Spending the day with my kids, I realized several things. Number one: I like them. This is not a new revalation by any means, but it’s always pleasant to be reminded. We took the bus into town today and visited the bustling Peabody Essex Museum (bonus, it’s totally free for Salem residents. I love this town). We played giant sized games of checkers and connect four, made a re-usable hopscotch mat and beanbag, and topped it off with hot chocolate covered in mounds of whipped cream. Fun day with likable kids. Number two: Despite the fact that I like my kids and we were having a pretty good day out, I found myself irritated when they didn’t do things exactly my way. When they were stacking the giant checkers, I wanted to straighten the stack. Or direct them to. I wanted them to roll the ball in a straight line, to feel the turtle shell this way, not that way. I wanted them to walk in the middle of the sidewalk, not the very edge. Couldn’t they stop squirming and just stand still to look at the seashell collection, and why in the hell couldn’t they drink hot chocolate like a normal person, instead of a five year old??
Am I crazy? It’s because (duh): they are five and seven. If you ask me outright, I’ll tell you that of course kids squirm. They need to move and to explore and to create. It’s a parent’s job in some ways to make room for all that and simply not squelch those natural tendencies. That’s part of what I homeschool (and have my daughter at Plumfield Academy): most of the rest of the world crowds in on kids. I want to preserve a space for them to be kids, to be themselves. And yet…I find myself if I am not careful, defaulting to the mind and soul numbing mantra of “do it my way.”
This afternoon I witnessed this “do it my way” mantra enacted by a nearby mother and daughter. It was devastating and went something like this:
Mom: What is this [pointing to the area of the fabric her daughter had drawn on]? How is your foot going to fit there? I told you to draw the squares this big, and you didn’t. You didn’t listen to me at all. Now this is ruined. Flip it over and try to draw on the other side, I guess. Never mind, it’s just all ruined. I tried to tell you and you didn’t listen. Now it’s is yours, your work. You fix it. No. You have five minutes. Stop crying, and stop talking to me. I don’t really want to waste my breath talking to you when you don’t listen to me.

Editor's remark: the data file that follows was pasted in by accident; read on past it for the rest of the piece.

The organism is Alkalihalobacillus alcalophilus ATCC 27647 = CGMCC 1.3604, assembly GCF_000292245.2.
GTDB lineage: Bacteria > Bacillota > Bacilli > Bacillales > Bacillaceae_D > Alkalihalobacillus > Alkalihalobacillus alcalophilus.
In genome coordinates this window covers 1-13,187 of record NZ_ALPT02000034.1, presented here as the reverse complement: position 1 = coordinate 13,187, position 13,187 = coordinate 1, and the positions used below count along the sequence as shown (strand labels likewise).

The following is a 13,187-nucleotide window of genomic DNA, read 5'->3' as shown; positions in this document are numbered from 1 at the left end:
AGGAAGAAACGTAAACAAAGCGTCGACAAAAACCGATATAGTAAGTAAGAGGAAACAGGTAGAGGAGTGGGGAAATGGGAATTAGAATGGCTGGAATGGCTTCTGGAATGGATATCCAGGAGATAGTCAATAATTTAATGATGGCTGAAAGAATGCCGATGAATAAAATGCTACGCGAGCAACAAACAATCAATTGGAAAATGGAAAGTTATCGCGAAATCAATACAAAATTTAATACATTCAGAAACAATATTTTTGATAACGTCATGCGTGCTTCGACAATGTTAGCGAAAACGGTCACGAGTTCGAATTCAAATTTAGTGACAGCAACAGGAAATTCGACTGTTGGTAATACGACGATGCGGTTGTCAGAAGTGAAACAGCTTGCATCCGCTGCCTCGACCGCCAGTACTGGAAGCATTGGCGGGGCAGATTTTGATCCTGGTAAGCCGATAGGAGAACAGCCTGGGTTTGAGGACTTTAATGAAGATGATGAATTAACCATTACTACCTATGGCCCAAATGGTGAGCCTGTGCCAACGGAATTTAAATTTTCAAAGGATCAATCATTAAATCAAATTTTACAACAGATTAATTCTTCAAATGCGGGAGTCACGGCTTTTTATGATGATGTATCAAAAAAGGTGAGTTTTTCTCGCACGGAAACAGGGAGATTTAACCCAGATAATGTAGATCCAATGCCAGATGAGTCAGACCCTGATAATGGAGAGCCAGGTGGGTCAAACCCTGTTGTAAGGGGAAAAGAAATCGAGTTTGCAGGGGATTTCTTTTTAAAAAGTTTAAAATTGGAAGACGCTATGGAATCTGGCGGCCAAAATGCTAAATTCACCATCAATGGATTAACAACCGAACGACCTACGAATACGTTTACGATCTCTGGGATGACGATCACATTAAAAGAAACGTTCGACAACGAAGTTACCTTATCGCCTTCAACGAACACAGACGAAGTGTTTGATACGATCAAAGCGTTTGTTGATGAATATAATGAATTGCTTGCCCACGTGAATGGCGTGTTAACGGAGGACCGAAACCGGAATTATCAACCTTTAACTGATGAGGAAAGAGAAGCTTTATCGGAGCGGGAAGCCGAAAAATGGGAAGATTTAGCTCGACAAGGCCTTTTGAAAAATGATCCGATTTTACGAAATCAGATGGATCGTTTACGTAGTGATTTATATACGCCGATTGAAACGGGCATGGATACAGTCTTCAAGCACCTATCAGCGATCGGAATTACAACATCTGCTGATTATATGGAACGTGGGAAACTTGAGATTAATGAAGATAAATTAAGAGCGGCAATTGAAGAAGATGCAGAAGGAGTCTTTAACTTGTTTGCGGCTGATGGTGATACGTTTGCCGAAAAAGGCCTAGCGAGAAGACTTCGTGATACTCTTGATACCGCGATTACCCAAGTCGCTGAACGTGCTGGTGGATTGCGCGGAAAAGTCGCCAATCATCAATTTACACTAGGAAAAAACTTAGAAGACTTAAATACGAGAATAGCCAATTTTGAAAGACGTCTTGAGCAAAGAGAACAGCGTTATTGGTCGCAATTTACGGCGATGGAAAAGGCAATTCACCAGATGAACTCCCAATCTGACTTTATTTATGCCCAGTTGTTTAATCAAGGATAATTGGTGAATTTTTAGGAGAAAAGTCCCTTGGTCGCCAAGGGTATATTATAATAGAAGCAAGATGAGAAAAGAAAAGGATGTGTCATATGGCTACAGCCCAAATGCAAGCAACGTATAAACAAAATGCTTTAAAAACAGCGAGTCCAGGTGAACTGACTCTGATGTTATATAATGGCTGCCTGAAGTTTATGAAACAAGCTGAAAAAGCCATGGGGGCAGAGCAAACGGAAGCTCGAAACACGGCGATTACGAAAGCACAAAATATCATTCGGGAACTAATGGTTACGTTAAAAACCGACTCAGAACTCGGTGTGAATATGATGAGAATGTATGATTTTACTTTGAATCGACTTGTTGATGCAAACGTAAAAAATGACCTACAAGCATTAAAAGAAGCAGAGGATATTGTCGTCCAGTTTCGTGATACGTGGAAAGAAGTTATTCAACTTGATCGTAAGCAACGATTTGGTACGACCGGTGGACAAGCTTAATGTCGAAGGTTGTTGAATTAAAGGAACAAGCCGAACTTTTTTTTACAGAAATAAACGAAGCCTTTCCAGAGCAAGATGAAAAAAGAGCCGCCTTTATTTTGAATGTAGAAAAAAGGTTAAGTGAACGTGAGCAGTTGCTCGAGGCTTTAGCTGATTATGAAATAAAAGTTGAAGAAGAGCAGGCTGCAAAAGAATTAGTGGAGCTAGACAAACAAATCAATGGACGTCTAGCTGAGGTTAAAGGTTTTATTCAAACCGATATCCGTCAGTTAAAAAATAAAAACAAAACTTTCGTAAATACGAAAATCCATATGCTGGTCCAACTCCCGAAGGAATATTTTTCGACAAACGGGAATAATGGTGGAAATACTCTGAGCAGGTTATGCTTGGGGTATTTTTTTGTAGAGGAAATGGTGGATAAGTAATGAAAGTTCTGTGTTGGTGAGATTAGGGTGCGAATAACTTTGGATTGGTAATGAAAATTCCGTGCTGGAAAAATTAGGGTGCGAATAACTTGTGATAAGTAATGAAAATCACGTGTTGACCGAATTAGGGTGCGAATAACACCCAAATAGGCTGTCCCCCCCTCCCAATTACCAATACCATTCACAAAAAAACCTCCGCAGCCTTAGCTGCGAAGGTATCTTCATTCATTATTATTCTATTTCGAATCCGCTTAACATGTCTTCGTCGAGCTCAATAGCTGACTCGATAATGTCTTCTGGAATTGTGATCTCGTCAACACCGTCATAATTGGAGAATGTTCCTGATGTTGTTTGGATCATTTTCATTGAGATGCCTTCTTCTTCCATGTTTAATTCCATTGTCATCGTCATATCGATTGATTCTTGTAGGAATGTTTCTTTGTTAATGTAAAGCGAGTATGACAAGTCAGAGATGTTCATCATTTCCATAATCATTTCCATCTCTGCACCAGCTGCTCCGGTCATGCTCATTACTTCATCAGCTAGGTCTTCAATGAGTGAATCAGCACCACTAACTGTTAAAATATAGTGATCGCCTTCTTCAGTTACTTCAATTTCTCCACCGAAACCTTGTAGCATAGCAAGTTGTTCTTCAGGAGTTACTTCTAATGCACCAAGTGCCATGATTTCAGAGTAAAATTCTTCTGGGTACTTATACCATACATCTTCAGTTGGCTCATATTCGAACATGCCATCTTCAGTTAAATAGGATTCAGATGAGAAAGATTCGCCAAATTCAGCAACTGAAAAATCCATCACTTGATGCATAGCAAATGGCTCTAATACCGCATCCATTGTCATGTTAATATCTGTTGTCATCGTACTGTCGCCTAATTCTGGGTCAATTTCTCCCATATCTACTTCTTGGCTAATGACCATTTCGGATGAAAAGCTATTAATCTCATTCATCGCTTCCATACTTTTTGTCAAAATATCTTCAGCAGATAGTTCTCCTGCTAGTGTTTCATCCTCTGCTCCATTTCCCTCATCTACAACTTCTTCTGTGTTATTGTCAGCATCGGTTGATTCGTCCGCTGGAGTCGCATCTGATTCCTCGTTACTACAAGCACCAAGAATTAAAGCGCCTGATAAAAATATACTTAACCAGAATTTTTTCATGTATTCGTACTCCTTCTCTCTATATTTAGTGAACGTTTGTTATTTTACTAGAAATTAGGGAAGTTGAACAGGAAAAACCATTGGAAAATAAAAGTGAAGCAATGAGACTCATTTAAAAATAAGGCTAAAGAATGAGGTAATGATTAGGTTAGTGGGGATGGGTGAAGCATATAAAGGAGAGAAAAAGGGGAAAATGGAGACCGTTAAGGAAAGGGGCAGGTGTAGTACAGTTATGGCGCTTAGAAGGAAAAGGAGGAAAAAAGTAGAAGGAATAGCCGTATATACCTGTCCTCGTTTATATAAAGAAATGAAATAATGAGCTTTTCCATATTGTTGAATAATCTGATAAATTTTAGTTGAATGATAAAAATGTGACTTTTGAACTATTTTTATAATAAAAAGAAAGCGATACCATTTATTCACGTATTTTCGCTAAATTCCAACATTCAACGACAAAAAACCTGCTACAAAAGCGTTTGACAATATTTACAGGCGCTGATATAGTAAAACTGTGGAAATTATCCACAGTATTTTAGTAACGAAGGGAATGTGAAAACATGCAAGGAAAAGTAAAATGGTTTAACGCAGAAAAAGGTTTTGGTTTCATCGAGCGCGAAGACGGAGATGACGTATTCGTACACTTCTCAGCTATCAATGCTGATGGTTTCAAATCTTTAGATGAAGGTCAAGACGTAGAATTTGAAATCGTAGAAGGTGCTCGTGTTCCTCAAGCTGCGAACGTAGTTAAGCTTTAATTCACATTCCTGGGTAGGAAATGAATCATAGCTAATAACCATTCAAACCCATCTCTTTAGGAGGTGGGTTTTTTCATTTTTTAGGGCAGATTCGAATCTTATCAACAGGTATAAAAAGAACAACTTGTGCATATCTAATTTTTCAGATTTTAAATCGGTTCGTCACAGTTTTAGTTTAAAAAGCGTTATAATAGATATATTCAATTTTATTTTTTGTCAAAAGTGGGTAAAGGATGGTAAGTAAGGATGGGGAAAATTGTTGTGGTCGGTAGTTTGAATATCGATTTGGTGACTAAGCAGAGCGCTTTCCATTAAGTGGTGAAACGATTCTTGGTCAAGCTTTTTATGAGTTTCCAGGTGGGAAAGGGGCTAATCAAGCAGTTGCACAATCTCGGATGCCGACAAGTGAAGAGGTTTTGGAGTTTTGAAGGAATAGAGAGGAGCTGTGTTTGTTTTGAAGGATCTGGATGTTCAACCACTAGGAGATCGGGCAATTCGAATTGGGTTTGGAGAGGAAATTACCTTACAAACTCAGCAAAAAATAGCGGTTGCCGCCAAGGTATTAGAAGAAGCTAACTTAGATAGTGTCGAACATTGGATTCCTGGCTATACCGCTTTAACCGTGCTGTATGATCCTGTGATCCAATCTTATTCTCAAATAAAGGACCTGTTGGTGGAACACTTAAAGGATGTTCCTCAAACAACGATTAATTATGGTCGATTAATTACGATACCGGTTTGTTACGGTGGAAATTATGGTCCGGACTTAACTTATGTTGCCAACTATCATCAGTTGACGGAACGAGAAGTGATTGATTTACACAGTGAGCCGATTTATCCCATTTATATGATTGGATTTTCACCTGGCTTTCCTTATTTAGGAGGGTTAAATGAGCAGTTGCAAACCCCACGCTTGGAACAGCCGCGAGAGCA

If I am completely honest, I did feel a little bad for the mom. I have been in the situation where I wanted things to be just so with my kids. It’s a super frustrating spot to be in and doesn’t feel good. I am often able to pull myself out of it with a few reminders (such as – hey! who cares if the duct tape is not perfectly level on that homemade beanbag? It’s a beanbag). But sometimes it’s hard to do. The mom did not look happy at all. Of course the problem is not with a young child who won’t listen to a parent (in these types of situations at least), but with a stubborn parent who has unrealistic expectations. Of course it’s a frustrating and unpleasant experience, but guess who the source of it is? Not the child, that’s for sure. When I’m feeling upset that my child won’t do things my way, it’s a sure sign I need to evaluate “my way.”
But the really devastating part was watching the daughter. She was about five years old, I’d guess. She never had a chance to succeed or enjoy herself. She never heard a positive word from her mom, she didn’t understand (or have the ability to follow through) on what to do to make a useful hopscotch mat. She didn’t receive gentle correction, she didn’t receive affirmation about her attempts, she didn’t get any guidance on how to fix a problem (much less acknowledgement that a little square might not be a big problem – for heaven’s sake, it’s a piece of cloth with marker on it! It’s going to be jumped on, with smelly bare feet or dirty grimy shoes!) She didn’t have fun in the process, was crying by the end. I could almost see her little heart closing and walls going up around her. I wonder how many of us carry around wounds like this where an adult minimized our efforts, shunned our attempts, crushed our feeble spirits? How many of us are unknowingly inflicting similar wounds the children in our lives?
I’ve tucked my kids in tonight and spent a little extra time hugging and kissing them. Revisiting the fun day, hearing what their observations are, and hoping that the next time I default into “do it my way” that the image of this sad little girl will be my reminder.